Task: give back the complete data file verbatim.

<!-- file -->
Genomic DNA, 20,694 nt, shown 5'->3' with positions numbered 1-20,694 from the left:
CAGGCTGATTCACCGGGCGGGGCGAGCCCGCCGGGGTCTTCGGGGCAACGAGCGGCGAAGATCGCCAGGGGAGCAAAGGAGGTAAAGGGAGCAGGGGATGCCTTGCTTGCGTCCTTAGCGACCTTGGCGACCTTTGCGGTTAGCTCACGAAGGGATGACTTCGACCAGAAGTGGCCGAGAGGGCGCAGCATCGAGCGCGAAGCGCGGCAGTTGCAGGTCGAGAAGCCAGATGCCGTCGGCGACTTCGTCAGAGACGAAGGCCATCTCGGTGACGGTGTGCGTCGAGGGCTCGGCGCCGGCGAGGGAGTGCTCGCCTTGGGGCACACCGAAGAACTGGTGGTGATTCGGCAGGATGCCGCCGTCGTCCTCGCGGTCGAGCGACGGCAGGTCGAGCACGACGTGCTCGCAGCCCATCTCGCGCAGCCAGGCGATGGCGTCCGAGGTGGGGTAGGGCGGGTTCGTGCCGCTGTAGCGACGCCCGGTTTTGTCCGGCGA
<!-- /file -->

Genomic DNA, 20,694 nt, shown 5'->3' with positions numbered 1-20,694 from the left:
CAGGCTGATTCACCGGGCGGGGCGAGCCCGCCGGGGTCTTCGGGGCAACGAGCGGCGAAGATCGCCAGGGGAGCAAAGGAGGTAAAGGGAGCAGGGGATGCCTTGCTTGCGTCCTTAGCGACCTTGGCGACCTTTGCGGTTAGCTCACGAAGGGATGACTTCGACCAGAAGTGGCCGAGAGGGCGCAGCATCGAGCGCGAAGCGCGGCAGTTGCAGGTCGAGAAGCCAGATGCCGTCGGCGACTTCGTCAGAGACGAAGGCCATCTCGGTGACGGTGTGCGTCGAGGGCTCGGCGCCGGCGAGGGAGTGCTCGCCTTGGGGCACACCGAAGAACTGGTGGTGATTCGGCAGGATGCCGCCGTCGTCCTCGCGGTCGAGCGACGGCAGGTCGAGCACGACGTGCTCGCAGCCCATCTCGCGCAGCCAGGCGATGGCGTCCGAGGTGGGGTAGGGCGGGTTCGTGCCGCTGTAGCGACGCCCGGTTTTGTCCGGCGA